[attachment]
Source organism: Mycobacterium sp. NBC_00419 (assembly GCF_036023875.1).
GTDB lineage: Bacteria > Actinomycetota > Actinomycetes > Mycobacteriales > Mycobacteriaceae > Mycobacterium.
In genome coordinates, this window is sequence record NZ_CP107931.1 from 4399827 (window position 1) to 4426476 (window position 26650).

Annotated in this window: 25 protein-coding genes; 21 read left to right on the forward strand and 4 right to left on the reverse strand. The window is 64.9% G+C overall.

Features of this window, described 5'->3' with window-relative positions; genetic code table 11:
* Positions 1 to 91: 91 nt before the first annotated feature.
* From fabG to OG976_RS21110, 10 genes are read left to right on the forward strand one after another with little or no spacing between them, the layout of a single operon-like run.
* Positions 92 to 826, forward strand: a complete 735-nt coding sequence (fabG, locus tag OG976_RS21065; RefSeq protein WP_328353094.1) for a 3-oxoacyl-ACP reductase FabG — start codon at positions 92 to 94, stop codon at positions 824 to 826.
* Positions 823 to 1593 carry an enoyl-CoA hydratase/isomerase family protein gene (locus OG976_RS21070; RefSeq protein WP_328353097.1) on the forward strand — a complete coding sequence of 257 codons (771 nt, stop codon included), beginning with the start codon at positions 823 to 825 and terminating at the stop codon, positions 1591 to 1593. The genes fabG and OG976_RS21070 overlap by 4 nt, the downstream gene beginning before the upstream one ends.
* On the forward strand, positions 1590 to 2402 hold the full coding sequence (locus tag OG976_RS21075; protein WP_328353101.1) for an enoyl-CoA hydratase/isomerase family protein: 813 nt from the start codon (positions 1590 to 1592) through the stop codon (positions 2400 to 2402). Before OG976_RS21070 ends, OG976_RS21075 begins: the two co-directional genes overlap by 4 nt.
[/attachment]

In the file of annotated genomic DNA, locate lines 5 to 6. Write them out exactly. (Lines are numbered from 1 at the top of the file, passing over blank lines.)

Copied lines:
Features of this window, described 5'->3' with window-relative positions; genetic code table 11:
* Positions 1 to 91: 91 nt before the first annotated feature.